The White House has defended the decision not to directly sanction the crown prince for Khashoggi’s murder, saying it would be counterproductive to impose sanctions on a leader the United States must continue to partner with for security in the region.

But beyond the Middle East, Democrats had also hoped for better communication with the executive after years of often non-existent dialogue with Trump. No lawmaker has perhaps been more critical of these Trump-era trends than House Intelligence Committee Chairman Adam Schiff (D-Calif.), Who questioned the legal rationale strikes last week in Syria and called the Congressional notification process insufficient.

“On the powers of war, there is blame on both sides for the past 10 years,” said Sen. Bob Casey (D-Pa.), A new member of the Senate Intelligence Committee. “We need to have a vigorous debate on something so fundamental. We just didn’t get it.

Making things more difficult for Biden, several Congressional Democrats – from the level of leadership to the grassroots – have championed these causes for decades, under presidents of both parties, and see his fledgling presidency as a new opportunity for them.

Among them is Representative Barbara Lee (D-California), the only one to vote against the 2001 war authorization following the terrorist attacks of September 11. Lee was among the first to speak out against Biden’s strikes in Syria and recently drafted language in the official Democratic Party platform that called for the repeal of the 2001 and 2002 permissions. She said the military actions of Biden last week had only boosted her efforts and she had made no apologies for taking on members of her own party.

“I think President Biden is going to have to listen and explain what happened,” Lee said in an interview. “I know he sent letters. But I also think that this only underscores the urgent need to repeal these blank checks for endless wars. I will continue until we do.

Democrats were encouraged that the Biden administration failed to justify the strikes in Syria by invoking the war authorizations of 2001 and 2002, which were used by the presidents of both sides to justify military action in the Middle East.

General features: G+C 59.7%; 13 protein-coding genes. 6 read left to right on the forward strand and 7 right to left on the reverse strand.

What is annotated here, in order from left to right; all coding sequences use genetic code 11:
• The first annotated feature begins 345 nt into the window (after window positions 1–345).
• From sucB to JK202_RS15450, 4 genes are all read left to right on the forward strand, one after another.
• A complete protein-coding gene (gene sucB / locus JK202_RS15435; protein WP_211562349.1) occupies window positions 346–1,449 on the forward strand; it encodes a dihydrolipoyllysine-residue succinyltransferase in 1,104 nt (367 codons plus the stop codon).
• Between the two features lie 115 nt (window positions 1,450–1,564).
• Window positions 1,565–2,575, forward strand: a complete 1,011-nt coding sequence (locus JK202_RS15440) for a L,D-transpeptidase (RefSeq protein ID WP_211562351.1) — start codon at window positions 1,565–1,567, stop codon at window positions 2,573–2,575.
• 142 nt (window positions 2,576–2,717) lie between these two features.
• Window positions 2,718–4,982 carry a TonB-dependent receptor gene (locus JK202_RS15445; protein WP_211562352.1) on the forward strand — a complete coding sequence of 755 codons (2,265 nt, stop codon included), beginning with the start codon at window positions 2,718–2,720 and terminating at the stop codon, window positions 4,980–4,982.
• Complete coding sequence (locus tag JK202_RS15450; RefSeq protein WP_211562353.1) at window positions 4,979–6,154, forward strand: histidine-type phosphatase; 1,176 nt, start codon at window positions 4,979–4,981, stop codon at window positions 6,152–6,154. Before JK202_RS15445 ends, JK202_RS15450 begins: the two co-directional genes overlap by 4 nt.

The issues behind these early divisions between Biden and his fellow Democrats also created an unlikely alignment between party lines. Senate Minority Leader Mitch McConnell has supported Biden’s strikes in Syria and said the president has legal justification for launching them. It was a mirror image of steps taken by several prominent Republicans in 2018 and 2019 to criticize then-President Trump’s refusal to condemn and punish Riyadh more vigorously in the wake of Khashoggi’s murder.

Congress has made bipartisan progress in recent years to address some of these lingering foreign policy issues. Both houses have already passed resolutions on the War Powers Act cutting U.S. support for the Saudi-led coalition in the Yemen civil war, but Trump has vetoed those measures.

Senator Chris Coons (D-Del.), A Biden ally who has supported Kaine’s efforts to repeal old permits, has said he supports the president’s airstrikes in Syria, but Congress should reaffirm its authority over the use of military force. This is especially true, Coons added, as Iran continues to become more involved in the region through its various proxies.

“I think there is important and unfinished work to be done to reconsider and update the authorizations that are now 20 years old, and to realign them with what we are currently doing in the world,” Coons said.